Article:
Guest post by Cynthia Hudson-Vitale, head, Research Informatics and Publishing, Penn State University Libraries
Artificial intelligence (AI) for data discovery and reuse was the topic of a recent conference sponsored by the National Science Foundation (NSF) and hosted by Carnegie Mellon University (CMU), in cooperation with the Association for Computing Machinery (ACM). Beth Plale, Senior Advisor for Public Access for NSF, set the context: Harnessing the data revolution will require research, educational pathways, and advanced cyberinfrastructure.
Librarians, researchers across disciplines, computer scientists, industry representatives, and technologists came together at CMU to share practices and discuss methods for leveraging machine learning and artificial intelligence for metadata generation, data curation, data discovery, and data integration. Prominent themes of data privacy, data security, and mechanisms to limit algorithmic bias were found through many of the papers.
While many institutions and researchers are exploring or developing AI models to solve complex issues, this conference was unique, both in the variety of perspectives it provided and the intentional focus on data discovery and reuse practices. Notable papers and presentations included:
- Extracting key phrases from texts to aid in discovery
- Creating descriptive tags for images
- Recognizing and transcribe handwriting from digitized assets
- Finding and extracting dataset references from published articles
- Protecting clinical patient privacy
- Developing synthetic control arms for clinical trials
While much research focused on AI, many speakers emphasized human curation and intervention s a required component of workflows for model design and validation.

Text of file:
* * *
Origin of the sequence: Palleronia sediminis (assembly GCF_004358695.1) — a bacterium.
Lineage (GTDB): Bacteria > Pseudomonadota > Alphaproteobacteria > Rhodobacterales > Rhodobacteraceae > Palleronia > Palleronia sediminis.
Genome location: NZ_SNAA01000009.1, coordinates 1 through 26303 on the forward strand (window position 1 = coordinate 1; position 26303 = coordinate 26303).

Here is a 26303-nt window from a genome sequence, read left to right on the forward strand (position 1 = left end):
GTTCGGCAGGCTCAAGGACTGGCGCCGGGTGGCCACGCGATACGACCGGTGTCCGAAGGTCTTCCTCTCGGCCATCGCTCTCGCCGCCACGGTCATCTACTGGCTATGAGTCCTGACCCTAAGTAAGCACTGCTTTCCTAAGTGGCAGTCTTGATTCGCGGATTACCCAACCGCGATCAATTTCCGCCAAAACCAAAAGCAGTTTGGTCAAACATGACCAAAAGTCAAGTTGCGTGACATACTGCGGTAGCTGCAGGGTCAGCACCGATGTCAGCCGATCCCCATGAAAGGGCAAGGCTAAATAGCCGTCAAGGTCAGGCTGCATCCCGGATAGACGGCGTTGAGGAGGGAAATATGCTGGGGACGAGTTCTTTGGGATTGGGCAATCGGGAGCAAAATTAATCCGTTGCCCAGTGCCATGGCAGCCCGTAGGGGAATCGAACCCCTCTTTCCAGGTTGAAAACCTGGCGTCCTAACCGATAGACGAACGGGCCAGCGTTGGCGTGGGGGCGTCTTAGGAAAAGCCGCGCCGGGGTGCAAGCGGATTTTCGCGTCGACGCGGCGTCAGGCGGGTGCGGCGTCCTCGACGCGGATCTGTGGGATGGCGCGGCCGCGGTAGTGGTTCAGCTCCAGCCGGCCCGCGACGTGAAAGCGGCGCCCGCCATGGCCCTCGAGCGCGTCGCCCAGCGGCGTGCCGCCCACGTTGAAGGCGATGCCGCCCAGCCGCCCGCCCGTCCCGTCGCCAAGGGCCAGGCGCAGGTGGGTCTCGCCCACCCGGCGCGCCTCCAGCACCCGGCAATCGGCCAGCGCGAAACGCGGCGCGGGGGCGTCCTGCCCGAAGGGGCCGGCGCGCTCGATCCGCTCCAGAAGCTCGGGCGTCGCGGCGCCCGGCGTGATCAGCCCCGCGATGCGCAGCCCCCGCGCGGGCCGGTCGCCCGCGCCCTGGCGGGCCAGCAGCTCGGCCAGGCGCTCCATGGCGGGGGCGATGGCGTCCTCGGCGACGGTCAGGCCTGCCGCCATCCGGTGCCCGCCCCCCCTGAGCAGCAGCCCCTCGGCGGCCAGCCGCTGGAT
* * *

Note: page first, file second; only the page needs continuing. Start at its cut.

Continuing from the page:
Keith Webster, Dean of CMU Libraries, summed up the takeaways and themes of the conference as demands for:
- collaboration across disciplines and domains,
- improved mechanisms for data discovery,
- increased incentives for sharing data,
- improved standards for data interoperability and adoption,
- A better understanding and application of ethical guidelines,
- research on the power of data reuse, and
- enhanced tools for AI
Huajin Wang, PhD., Research Liaison, Biology & Computer Science at CMU and Co-PI for the conference said, “I am really excited and touched by the enthusiasm participants shared for moving forward as a unique and diverse community. I look forward to growing the community, and encourage everyone to keep the conversation going and join the mailing list firstname.lastname@example.org”.
For Libraries this conference surfaced a number of opportunities, including:
- Delivering training and education around AI and data science topics
- Providing expertise around metadata and controlled vocabularies
- Acting as facilitators of local communities of practices for AI
- Leveraging AI models to supplement human curation of datasets and enhance the discoverability of library digital assets (including digitized images, text, etc.)
- Supporting and advocating for AI privacy initiatives
Discussions around data privacy and AI reinforced many of the ongoing conversations that libraries are having in protecting student and library patron privacy, including:
Presentation and poster abstracts may be found on the conference website, some of which are published as a F1000Reseach collection. Full papers of selected presentations will be peer-reviewed and published shortly in AIDR ’19 – ACM ICPS.